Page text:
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The band started playing bigger venues around the nearby city of Charlottesville and eventually landed a record deal with a small, local indie label called County Line Records. In 2012, they put out a four-song debut EP titled The Barn Sessions while continuing to focus on touring. The following year, they released their first full-length album, Wandering Boots. Over the years, they added some members — Marsh Mahon on bass, drummer Stuart Gunter, lead guitarist Drew Kimball, and banjo player/supporting vocalist Ryan Lavin (commonly referred to as just Lavin). They’ve toured nationally and played along giant acts at notable festivals like Floyd Fest and Festy. And in the beginning of 2016, they started working with producer Rob Evans on their second studio album, Sweet Afton.
Chamomile and Whiskey make connections between people — they did it with their name, and they’re doing it with their new album, Sweet Afton. Lavin, who was raised in Galway, Ireland, used to smoke Sweet Aftons, the cheap, unfiltered, and now defunct brand of Irish cigarettes. Coincidentally, fiddle player Marie grew up on Nelson County’s well-known Afton Mountain, which also happened to be the backdrop for many of the songs from the record. Between the bluegrass fiddle melodies and traditional Irish rhythms, it’s easy to hear both of these childhood connections and inspirations in Sweet Afton.
Fittingly enough, the record begins with an ode to their roots, “Nelson County”. The band loaded up a cooler of beer, invited a group their favorite local musicians, and all gathered around just a couple of mics to give the track an intimate, live recording feel. The album also features the first studio recording of “Good As It Could Be”, one of the band’s most notable songs and a fan favorite. “Lavin wrote it years ago and it’s become our ‘party anthem’ at shows. It’s got a good energy to it, it kind of personifies who we are as a band,” says lead singer and guitar player Koda. But the band isn’t afraid to dig deeper — Koda wrote the record’s first single, “Gone”, after the passing of his father, who was one of his biggest musical influences growing up. The emotional storytelling and sentimentality of the song is coupled with the perfect amount of pedal steel, which is one of the many instruments you can hear on the album; others include flute, cello, and a tin whistle.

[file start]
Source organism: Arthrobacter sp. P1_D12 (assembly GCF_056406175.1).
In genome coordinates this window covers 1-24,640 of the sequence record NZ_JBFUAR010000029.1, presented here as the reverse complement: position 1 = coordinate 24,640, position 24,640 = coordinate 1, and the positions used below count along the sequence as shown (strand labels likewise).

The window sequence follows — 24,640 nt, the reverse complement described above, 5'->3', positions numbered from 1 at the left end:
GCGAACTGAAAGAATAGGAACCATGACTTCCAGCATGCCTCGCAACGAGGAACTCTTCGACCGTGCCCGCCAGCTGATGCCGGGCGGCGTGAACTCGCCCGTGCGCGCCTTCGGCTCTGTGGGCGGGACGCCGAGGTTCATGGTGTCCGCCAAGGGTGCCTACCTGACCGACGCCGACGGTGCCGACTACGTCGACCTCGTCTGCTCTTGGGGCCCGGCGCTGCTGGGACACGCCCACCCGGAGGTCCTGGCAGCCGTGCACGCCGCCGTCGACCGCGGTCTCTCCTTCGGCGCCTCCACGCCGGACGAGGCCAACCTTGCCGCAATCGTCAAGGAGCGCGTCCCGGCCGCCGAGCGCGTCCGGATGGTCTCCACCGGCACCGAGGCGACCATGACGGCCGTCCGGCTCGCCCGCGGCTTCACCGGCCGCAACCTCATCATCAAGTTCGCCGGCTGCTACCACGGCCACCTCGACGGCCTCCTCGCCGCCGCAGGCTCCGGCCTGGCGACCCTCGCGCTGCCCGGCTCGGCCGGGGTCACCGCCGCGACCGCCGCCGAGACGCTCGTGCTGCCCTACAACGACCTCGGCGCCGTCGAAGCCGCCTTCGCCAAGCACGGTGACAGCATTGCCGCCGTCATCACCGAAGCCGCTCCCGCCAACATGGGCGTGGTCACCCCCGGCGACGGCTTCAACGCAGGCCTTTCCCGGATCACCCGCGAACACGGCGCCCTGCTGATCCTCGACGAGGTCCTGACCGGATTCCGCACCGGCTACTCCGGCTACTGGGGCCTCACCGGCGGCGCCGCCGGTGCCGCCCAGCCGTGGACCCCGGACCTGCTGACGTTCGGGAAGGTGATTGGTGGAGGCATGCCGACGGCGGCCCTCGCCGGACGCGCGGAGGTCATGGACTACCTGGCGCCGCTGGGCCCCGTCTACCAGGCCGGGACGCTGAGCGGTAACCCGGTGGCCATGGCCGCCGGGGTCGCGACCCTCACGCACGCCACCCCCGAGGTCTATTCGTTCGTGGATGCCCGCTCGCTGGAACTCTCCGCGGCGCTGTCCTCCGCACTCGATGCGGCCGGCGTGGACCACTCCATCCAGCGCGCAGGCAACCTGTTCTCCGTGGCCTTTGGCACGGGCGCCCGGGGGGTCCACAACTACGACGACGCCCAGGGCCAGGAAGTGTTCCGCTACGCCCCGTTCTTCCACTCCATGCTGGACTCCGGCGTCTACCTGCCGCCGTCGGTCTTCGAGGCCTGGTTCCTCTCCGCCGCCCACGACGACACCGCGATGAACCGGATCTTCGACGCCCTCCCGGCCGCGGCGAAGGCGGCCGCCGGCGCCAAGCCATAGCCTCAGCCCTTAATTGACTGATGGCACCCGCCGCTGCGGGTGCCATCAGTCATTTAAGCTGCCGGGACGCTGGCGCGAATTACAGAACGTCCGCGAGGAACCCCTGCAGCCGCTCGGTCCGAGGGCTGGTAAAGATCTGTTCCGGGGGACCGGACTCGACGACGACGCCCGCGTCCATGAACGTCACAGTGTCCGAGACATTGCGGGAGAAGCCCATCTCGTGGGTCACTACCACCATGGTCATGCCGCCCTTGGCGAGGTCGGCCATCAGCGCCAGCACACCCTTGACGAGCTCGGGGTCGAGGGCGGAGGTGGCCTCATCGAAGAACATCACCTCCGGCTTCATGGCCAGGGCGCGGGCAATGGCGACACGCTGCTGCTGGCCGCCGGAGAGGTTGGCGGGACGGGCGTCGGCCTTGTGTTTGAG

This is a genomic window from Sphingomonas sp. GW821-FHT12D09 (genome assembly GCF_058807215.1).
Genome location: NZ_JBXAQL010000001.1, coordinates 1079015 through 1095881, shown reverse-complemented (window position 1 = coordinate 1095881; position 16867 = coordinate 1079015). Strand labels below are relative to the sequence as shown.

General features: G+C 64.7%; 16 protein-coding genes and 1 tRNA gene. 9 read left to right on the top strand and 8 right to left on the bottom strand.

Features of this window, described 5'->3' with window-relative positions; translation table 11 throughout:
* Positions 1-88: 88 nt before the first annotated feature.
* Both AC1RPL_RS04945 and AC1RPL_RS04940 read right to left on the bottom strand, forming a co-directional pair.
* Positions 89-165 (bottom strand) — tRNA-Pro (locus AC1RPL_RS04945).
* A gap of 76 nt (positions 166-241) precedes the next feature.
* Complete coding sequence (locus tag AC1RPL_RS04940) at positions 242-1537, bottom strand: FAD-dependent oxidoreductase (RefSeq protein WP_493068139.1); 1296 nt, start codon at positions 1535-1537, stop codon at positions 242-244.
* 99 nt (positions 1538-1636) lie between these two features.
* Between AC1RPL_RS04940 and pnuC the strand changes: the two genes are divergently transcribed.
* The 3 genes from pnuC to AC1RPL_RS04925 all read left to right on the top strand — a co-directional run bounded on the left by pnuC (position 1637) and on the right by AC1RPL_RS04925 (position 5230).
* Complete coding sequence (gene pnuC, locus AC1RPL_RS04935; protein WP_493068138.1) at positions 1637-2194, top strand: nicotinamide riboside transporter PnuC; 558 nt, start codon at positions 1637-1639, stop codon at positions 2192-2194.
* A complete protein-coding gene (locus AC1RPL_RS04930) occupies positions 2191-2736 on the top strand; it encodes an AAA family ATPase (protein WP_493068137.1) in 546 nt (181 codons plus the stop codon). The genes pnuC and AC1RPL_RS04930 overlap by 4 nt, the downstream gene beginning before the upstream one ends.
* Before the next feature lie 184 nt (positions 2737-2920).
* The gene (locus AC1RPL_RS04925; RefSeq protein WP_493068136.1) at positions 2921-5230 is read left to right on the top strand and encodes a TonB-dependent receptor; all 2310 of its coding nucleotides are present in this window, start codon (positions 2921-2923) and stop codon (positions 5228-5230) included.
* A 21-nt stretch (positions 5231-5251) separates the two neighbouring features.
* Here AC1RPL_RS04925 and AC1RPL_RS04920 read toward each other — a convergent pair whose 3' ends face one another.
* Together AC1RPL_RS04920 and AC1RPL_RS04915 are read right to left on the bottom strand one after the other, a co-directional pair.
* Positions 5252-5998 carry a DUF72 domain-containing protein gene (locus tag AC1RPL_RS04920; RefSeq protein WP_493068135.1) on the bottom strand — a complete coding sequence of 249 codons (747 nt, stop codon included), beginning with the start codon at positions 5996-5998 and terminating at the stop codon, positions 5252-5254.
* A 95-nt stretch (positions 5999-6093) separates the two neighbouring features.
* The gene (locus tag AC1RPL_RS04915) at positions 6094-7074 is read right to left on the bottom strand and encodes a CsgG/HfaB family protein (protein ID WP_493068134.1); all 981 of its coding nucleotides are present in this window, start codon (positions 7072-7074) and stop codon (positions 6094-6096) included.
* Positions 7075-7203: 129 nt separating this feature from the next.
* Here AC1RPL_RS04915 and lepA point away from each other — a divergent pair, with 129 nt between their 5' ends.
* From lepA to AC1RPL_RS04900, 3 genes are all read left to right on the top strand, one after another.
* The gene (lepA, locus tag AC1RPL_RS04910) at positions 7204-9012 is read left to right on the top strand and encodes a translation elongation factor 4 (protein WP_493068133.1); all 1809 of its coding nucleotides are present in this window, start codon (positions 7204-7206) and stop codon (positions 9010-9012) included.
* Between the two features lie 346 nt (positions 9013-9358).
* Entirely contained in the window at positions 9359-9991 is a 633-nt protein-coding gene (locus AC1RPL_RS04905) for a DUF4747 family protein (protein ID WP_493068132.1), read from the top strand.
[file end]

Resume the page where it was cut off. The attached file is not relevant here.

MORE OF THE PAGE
In the past, the band has been dubbed “mountainous folk rock”, but their combination of complex rhythmic patterns, varied influence of cultural music, and multi-utilization of instruments makes them unique, yet relatable, to a number of different genres. But beyond the skill that lies within each player of Chamomile and Whiskey is the band’s ultimate goal: to genuinely engage and have fun with the audience. “We have some serious material — some songs are lighthearted, some are serious and even sad. But at the end of the day, we really try to have a good time. We’re a very energetic band and any time we have a show, we want it to be a party.” Whether you’re listening to Chamomile and Whiskey live or tapping your foot along at home, Sweet Afton is the unprecedented masterpiece where tradition and innovation meet.
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